Tax Withholding (源泉徴収) and Kojin Jigyo

If you have been working for some Japanese clients as a freelancer or on a contractual basis, you may have heard of the obligation for the company to deduct a certain amount for “Tax Withholding” (源泉徴収).

When it happens, do not worry, neither your Japanese client nor the government are trying to steal your money : this is only a pre-tax that you can later deduct from your revenue tax. If the amount you paid for this pre-tax is higher than the revenue tax, you will be able to claim the extra money back.

If you pay your taxes in Japan and that you work for your clients on a contractual/freelance basis and that you’re not incorporated (K.K or G.K), do not forget to add this line to your invoice, and make sure your name and address perfectly match the ones declared at your local city hall/tax office.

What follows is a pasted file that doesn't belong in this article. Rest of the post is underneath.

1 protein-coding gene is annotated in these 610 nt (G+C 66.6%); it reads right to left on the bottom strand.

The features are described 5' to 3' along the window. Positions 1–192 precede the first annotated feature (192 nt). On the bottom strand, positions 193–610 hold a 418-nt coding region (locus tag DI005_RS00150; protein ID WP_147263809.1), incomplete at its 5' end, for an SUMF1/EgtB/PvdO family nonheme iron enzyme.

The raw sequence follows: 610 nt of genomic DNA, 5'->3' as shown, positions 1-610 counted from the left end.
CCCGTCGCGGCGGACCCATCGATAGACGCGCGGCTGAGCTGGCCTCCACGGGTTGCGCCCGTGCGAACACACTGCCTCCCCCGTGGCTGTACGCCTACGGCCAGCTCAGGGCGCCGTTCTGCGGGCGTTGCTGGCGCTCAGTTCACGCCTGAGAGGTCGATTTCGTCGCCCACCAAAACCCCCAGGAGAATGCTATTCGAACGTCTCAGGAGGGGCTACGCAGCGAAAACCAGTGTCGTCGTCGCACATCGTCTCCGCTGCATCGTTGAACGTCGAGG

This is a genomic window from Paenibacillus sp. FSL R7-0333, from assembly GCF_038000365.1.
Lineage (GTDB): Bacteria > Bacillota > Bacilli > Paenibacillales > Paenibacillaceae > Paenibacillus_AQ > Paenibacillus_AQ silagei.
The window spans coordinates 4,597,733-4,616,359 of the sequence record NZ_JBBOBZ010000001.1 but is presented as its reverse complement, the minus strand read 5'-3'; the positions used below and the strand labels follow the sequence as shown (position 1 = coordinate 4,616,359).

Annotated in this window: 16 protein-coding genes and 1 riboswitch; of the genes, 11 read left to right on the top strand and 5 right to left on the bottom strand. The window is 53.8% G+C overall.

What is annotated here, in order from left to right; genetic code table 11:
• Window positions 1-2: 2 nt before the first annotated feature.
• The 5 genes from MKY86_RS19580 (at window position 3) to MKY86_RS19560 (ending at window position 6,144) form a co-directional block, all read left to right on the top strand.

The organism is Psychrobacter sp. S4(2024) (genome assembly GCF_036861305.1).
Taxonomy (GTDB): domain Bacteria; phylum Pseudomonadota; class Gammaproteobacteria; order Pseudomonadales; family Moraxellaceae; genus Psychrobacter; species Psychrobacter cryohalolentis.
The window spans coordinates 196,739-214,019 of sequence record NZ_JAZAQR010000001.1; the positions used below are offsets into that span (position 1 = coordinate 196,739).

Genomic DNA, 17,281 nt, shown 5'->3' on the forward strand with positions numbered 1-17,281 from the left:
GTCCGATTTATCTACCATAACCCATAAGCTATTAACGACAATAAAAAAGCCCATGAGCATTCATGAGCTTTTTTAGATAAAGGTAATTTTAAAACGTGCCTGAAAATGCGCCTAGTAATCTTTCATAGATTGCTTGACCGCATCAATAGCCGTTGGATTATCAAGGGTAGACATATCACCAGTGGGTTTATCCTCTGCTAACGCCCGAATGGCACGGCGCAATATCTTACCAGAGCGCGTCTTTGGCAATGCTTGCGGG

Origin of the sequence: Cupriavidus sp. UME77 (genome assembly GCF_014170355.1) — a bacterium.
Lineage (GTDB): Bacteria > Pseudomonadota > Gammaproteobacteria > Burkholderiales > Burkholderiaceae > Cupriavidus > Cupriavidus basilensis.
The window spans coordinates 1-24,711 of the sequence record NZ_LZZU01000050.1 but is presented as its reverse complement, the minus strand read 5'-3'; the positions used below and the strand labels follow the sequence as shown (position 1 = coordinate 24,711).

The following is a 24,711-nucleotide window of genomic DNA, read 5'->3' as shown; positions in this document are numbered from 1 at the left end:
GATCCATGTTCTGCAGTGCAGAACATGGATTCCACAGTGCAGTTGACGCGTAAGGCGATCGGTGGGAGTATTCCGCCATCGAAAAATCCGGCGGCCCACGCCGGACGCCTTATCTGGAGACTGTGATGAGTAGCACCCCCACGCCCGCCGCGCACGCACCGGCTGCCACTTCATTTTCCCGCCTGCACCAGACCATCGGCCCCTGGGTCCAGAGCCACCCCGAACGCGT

The amount of the tax is as follows (valid for 2013 fiscal year):

-10.21% for invoices under 1,000,000 yen

-20.21% for invoices above that amount

One thought on “Tax Withholding (源泉徴収) and Kojin Jigyo

  1. When you get your pension refunded, 20% of it is taken by the Japanese Government as tax. However, you are eligible to get this 20% back as well. The process described below is for both the pension and tax refund.

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